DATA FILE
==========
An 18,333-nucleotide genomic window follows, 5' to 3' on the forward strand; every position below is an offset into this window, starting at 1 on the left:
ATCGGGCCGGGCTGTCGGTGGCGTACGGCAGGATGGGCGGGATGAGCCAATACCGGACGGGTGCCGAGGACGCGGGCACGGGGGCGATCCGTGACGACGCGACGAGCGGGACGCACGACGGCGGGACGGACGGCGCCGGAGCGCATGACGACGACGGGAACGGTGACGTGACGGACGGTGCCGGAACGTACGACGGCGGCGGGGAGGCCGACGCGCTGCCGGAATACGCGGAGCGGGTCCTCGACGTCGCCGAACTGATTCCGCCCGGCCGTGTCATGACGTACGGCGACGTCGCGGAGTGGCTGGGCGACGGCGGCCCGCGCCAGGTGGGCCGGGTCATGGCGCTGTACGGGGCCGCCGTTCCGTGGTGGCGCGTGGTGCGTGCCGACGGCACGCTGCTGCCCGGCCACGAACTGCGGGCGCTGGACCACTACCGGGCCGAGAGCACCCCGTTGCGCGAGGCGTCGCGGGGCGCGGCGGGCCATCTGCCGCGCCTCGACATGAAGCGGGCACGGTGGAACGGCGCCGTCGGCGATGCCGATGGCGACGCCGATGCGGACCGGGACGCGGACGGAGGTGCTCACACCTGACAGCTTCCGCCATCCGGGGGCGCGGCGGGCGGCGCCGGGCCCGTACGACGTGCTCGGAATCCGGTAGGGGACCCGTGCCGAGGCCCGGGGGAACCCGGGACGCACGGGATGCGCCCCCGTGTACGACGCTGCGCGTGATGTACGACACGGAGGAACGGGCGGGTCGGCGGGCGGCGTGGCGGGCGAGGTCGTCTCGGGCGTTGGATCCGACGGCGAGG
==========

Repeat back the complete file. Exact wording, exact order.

An 18,333-nucleotide genomic window follows, 5' to 3' on the forward strand; every position below is an offset into this window, starting at 1 on the left:
ATCGGGCCGGGCTGTCGGTGGCGTACGGCAGGATGGGCGGGATGAGCCAATACCGGACGGGTGCCGAGGACGCGGGCACGGGGGCGATCCGTGACGACGCGACGAGCGGGACGCACGACGGCGGGACGGACGGCGCCGGAGCGCATGACGACGACGGGAACGGTGACGTGACGGACGGTGCCGGAACGTACGACGGCGGCGGGGAGGCCGACGCGCTGCCGGAATACGCGGAGCGGGTCCTCGACGTCGCCGAACTGATTCCGCCCGGCCGTGTCATGACGTACGGCGACGTCGCGGAGTGGCTGGGCGACGGCGGCCCGCGCCAGGTGGGCCGGGTCATGGCGCTGTACGGGGCCGCCGTTCCGTGGTGGCGCGTGGTGCGTGCCGACGGCACGCTGCTGCCCGGCCACGAACTGCGGGCGCTGGACCACTACCGGGCCGAGAGCACCCCGTTGCGCGAGGCGTCGCGGGGCGCGGCGGGCCATCTGCCGCGCCTCGACATGAAGCGGGCACGGTGGAACGGCGCCGTCGGCGATGCCGATGGCGACGCCGATGCGGACCGGGACGCGGACGGAGGTGCTCACACCTGACAGCTTCCGCCATCCGGGGGCGCGGCGGGCGGCGCCGGGCCCGTACGACGTGCTCGGAATCCGGTAGGGGACCCGTGCCGAGGCCCGGGGGAACCCGGGACGCACGGGATGCGCCCCCGTGTACGACGCTGCGCGTGATGTACGACACGGAGGAACGGGCGGGTCGGCGGGCGGCGTGGCGGGCGAGGTCGTCTCGGGCGTTGGATCCGACGGCGAGG